Sunday, February 10, 2013

Assisi - Vatican City - Assisi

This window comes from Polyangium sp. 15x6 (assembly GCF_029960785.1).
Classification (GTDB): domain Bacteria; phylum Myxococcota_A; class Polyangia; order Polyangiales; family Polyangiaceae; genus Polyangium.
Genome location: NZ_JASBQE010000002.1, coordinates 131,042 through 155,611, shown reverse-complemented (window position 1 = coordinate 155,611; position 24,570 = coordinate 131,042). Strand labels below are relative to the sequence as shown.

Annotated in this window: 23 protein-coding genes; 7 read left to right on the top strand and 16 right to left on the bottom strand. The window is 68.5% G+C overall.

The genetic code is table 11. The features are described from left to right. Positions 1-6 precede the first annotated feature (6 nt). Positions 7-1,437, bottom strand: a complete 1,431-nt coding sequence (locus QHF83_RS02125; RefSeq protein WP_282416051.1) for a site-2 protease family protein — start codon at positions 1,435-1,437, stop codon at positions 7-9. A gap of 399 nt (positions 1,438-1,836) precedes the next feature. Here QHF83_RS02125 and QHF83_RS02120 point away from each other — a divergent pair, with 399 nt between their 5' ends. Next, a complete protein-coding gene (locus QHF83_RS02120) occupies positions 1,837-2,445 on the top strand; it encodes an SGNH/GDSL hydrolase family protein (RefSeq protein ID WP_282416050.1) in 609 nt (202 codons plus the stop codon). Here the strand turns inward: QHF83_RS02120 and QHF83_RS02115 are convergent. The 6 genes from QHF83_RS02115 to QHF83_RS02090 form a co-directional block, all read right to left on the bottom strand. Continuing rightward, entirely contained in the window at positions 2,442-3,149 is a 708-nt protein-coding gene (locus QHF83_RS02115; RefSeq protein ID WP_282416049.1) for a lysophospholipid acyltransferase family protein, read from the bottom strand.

February 10, 2013 Peace and Good, I am sorry that I did not write a blog this past week, but the General Chapter had me hopping. In these past two weeks, we have had meeting after meeting. There are the general sessions at which all are present, there are the discussions in language groups, and then there are all the other meetings that I have because I am an Assistant General (I am on one of the committees that works on documents for the chapter, we have had a few General Definitory meetings to get some things ready for the next few years, and I have had a whole series of meetings with provincials alone and then with provincials and the General). The big event last week was the elections of the Minister General and his Definitory. The General was re-elected, which was a very good thing. We have had two Ministers General in a row who had only one term, and that leads to instability. The term is six years long, so fr. Marco is the Minister General now until 2019. I was re-elected to be the Assistant General for the English speaking part of the Order. I had a bit of a scare because my name had been mentioned as being a possible candidate for Vicar of the Order, the number two spot. I didn't really think I had the talents necessary for that job. It is an administrative position, and my gifts are more charismatic - preaching, giving retreats, etc. Fortunately, enough friars recognized that, and I was saved from it. The spirit of the Chapter is quite good. The friars are honestly trying to shape the future to be more faithful to what we say we are and what we truly want to be. It is not always easy, because we always fall back on what is familiar and comfortable, but as fr. Marco says, it is time to take a risk. On Wednesday we went down to Rome to be part of an audience with the Holy Father. He looks good, but he is getting very old. (I think he is 85 right now.) We were part of a general audience, so there were thousands of people, but we were given a place right up front. I was probably not more than 50 feet from the Pope. I sat next to one of our former Ministers General, fr. Lanfranco Serini. He is 89 years old, and not in the best of health, but he is making the effort to be present at all of the meetings. We so appreciate his heroic effort. I am starting to calendar my year right now. I can foresee trips to the US, Canada, England, Ireland, Australia, Vietnam, India and the Philippines. Then there will be all the other things that get put into the schedule. I am trying to give myself a little more leeway on each of the trips so that the travel will not be quite so grueling. We have one more week here in Assisi. Then, the 19th I head back to the States. I am going to visit one of the provincials who is in California who is ill, and I am going to take care of some visits to various doctors (a 50,000 mile check up). I have finished some books: The Battle for Leyte Gulf by C. Vann Woodward This is an account of the greatest naval battle between American and Japanese forces during the Second World War. The Japanese realized that if America conquered back the Philippines, then they would be cut off from their supply of oil which they obtained in Indonesia. They would be forces to surrender. They therefore gathered all their naval forces in three groups and attacked the American ships. The Americans, on the other hand, had enormous forces. Far from the days after Pearl Harbor, they had dozens of aircraft carriers (some of them full size and many abbreviated versions). The Americans successfully countered two of the attacks, destroying most of the Japanese ships. But one of those attacks was actually a decoy to draw most of the American forces north so that another group of ships could attack the forces left and then bombard the landing ships of the invading troops. They perfectly read the personality of Admiral Halsey who was impetuous and very aggressive. Somehow the few forces left to defend the beaches were able to hold off the enemy until, for some reason which to this day remains a bit mysterious, the Japanese pulled back, not pursuing their advantage. The book is well written, giving a good perspective of what each of the groups was attempting to do and what they actually accomplished. Short Stories by Joshua Scribner This is another set of short stories by Scribner. He is what could be called a science fiction/horror writer. Among the stories I read were Hell and Back about a man who is given the opportunity to see his punishment in hell if he joins a criminal organization as an enforcer. There was Within, a story about a woman who is haunted by an evil spirit contained in a doll which causes her to murder. There was the Safest Place, a story about a man who is fleeing others who want to kill him and how he must choose the abilities of a particular ocean animal to save him. Oklahoma Dust and Nothing Happened tell of ghosts, one of which entices someone to join it and the other seeks revenge for a perceived wrong. All of the stories are well written and are filled with suspense, even if they are a bit strange at times. Xerses by Jacob Abbott This is the story of the Persian emperor who tried to invade Greece with millions of his slave troops. He even has his engineers build a massive pontoon bridge over the Hellespont (the waterway that divides Asia from Europe). He then has the engineers dig a canal through a peninsula to aid the transport of this huge fleet. The army is first slowed at the pass of Thermopile by the famous Spartan 300. The fleet is then defeated at Salamis. The totally unexpected occurs: the Greeks are able to defeat the Persians and chase them back into Asia. The story ends with Xerses assassinated by a member of his own family, a deserved fate considering all the pain and suffering he brought to the Greeks and even the members of his own army and navy. Have a good week. Shalom fr. Jude